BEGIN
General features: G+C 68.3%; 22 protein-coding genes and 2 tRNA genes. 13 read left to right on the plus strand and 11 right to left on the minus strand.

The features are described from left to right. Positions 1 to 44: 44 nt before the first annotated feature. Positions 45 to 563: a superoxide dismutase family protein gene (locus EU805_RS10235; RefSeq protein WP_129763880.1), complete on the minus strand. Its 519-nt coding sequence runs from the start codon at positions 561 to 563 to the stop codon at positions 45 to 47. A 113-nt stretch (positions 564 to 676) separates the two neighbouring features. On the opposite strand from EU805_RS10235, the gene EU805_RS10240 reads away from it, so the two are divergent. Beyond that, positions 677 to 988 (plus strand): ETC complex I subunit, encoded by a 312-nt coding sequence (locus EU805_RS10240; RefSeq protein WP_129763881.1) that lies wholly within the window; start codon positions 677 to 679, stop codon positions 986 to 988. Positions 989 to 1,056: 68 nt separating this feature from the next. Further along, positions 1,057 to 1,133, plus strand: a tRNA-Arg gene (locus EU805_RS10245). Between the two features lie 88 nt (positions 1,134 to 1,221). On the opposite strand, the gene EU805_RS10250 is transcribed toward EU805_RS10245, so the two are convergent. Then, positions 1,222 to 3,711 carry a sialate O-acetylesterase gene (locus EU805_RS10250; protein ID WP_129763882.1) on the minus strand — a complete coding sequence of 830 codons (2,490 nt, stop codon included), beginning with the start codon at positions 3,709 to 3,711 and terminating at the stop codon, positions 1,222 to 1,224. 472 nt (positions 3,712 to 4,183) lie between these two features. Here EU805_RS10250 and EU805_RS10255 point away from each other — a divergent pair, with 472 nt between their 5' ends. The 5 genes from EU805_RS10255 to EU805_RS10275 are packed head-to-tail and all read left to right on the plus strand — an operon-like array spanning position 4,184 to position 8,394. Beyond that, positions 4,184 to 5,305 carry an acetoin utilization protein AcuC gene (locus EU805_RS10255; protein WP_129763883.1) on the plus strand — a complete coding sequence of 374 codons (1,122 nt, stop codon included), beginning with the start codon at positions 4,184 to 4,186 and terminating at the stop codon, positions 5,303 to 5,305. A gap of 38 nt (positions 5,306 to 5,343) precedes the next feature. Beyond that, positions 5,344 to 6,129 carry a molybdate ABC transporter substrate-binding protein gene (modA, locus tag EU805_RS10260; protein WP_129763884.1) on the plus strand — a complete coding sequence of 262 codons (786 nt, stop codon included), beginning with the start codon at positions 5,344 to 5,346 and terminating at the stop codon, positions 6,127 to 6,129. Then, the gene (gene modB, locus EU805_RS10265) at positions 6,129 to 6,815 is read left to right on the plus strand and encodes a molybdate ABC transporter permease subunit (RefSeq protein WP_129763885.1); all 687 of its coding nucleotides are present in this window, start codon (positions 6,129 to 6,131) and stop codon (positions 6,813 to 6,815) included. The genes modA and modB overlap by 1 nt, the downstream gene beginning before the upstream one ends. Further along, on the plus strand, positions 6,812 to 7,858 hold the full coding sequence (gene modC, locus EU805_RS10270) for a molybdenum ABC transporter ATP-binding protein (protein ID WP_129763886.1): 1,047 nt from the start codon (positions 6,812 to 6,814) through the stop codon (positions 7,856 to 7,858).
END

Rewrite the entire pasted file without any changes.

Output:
General features: G+C 68.3%; 22 protein-coding genes and 2 tRNA genes. 13 read left to right on the plus strand and 11 right to left on the minus strand.

The features are described from left to right. Positions 1 to 44: 44 nt before the first annotated feature. Positions 45 to 563: a superoxide dismutase family protein gene (locus EU805_RS10235; RefSeq protein WP_129763880.1), complete on the minus strand. Its 519-nt coding sequence runs from the start codon at positions 561 to 563 to the stop codon at positions 45 to 47. A 113-nt stretch (positions 564 to 676) separates the two neighbouring features. On the opposite strand from EU805_RS10235, the gene EU805_RS10240 reads away from it, so the two are divergent. Beyond that, positions 677 to 988 (plus strand): ETC complex I subunit, encoded by a 312-nt coding sequence (locus EU805_RS10240; RefSeq protein WP_129763881.1) that lies wholly within the window; start codon positions 677 to 679, stop codon positions 986 to 988. Positions 989 to 1,056: 68 nt separating this feature from the next. Further along, positions 1,057 to 1,133, plus strand: a tRNA-Arg gene (locus EU805_RS10245). Between the two features lie 88 nt (positions 1,134 to 1,221). On the opposite strand, the gene EU805_RS10250 is transcribed toward EU805_RS10245, so the two are convergent. Then, positions 1,222 to 3,711 carry a sialate O-acetylesterase gene (locus EU805_RS10250; protein ID WP_129763882.1) on the minus strand — a complete coding sequence of 830 codons (2,490 nt, stop codon included), beginning with the start codon at positions 3,709 to 3,711 and terminating at the stop codon, positions 1,222 to 1,224. 472 nt (positions 3,712 to 4,183) lie between these two features. Here EU805_RS10250 and EU805_RS10255 point away from each other — a divergent pair, with 472 nt between their 5' ends. The 5 genes from EU805_RS10255 to EU805_RS10275 are packed head-to-tail and all read left to right on the plus strand — an operon-like array spanning position 4,184 to position 8,394. Beyond that, positions 4,184 to 5,305 carry an acetoin utilization protein AcuC gene (locus EU805_RS10255; protein WP_129763883.1) on the plus strand — a complete coding sequence of 374 codons (1,122 nt, stop codon included), beginning with the start codon at positions 4,184 to 4,186 and terminating at the stop codon, positions 5,303 to 5,305. A gap of 38 nt (positions 5,306 to 5,343) precedes the next feature. Beyond that, positions 5,344 to 6,129 carry a molybdate ABC transporter substrate-binding protein gene (modA, locus tag EU805_RS10260; protein WP_129763884.1) on the plus strand — a complete coding sequence of 262 codons (786 nt, stop codon included), beginning with the start codon at positions 5,344 to 5,346 and terminating at the stop codon, positions 6,127 to 6,129. Then, the gene (gene modB, locus EU805_RS10265) at positions 6,129 to 6,815 is read left to right on the plus strand and encodes a molybdate ABC transporter permease subunit (RefSeq protein WP_129763885.1); all 687 of its coding nucleotides are present in this window, start codon (positions 6,129 to 6,131) and stop codon (positions 6,813 to 6,815) included. The genes modA and modB overlap by 1 nt, the downstream gene beginning before the upstream one ends. Further along, on the plus strand, positions 6,812 to 7,858 hold the full coding sequence (gene modC, locus EU805_RS10270) for a molybdenum ABC transporter ATP-binding protein (protein ID WP_129763886.1): 1,047 nt from the start codon (positions 6,812 to 6,814) through the stop codon (positions 7,856 to 7,858).